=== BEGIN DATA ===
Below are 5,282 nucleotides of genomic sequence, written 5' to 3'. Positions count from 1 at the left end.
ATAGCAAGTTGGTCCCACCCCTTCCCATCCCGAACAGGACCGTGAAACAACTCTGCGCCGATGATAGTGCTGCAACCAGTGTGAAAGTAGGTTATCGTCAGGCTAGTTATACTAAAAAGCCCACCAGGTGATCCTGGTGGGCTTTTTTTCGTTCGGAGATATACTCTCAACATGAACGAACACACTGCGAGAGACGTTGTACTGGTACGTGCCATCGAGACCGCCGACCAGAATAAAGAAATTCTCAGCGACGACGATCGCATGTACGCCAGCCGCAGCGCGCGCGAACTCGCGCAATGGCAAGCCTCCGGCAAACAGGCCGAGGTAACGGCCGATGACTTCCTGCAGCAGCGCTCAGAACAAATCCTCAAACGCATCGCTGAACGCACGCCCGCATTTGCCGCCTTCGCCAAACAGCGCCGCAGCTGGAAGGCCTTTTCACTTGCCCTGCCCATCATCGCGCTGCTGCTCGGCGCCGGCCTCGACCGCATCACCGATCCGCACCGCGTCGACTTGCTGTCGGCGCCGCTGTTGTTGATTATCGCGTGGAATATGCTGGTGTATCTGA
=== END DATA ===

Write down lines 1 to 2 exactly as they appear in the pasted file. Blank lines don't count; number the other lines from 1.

Below are 5,282 nucleotides of genomic sequence, written 5' to 3'. Positions count from 1 at the left end.
ATAGCAAGTTGGTCCCACCCCTTCCCATCCCGAACAGGACCGTGAAACAACTCTGCGCCGATGATAGTGCTGCAACCAGTGTGAAAGTAGGTTATCGTCAGGCTAGTTATACTAAAAAGCCCACCAGGTGATCCTGGTGGGCTTTTTTTCGTTCGGAGATATACTCTCAACATGAACGAACACACTGCGAGAGACGTTGTACTGGTACGTGCCATCGAGACCGCCGACCAGAATAAAGAAATTCTCAGCGACGACGATCGCATGTACGCCAGCCGCAGCGCGCGCGAACTCGCGCAATGGCAAGCCTCCGGCAAACAGGCCGAGGTAACGGCCGATGACTTCCTGCAGCAGCGCTCAGAACAAATCCTCAAACGCATCGCTGAACGCACGCCCGCATTTGCCGCCTTCGCCAAACAGCGCCGCAGCTGGAAGGCCTTTTCACTTGCCCTGCCCATCATCGCGCTGCTGCTCGGCGCCGGCCTCGACCGCATCACCGATCCGCACCGCGTCGACTTGCTGTCGGCGCCGCTGTTGTTGATTATCGCGTGGAATATGCTGGTGTATCTGA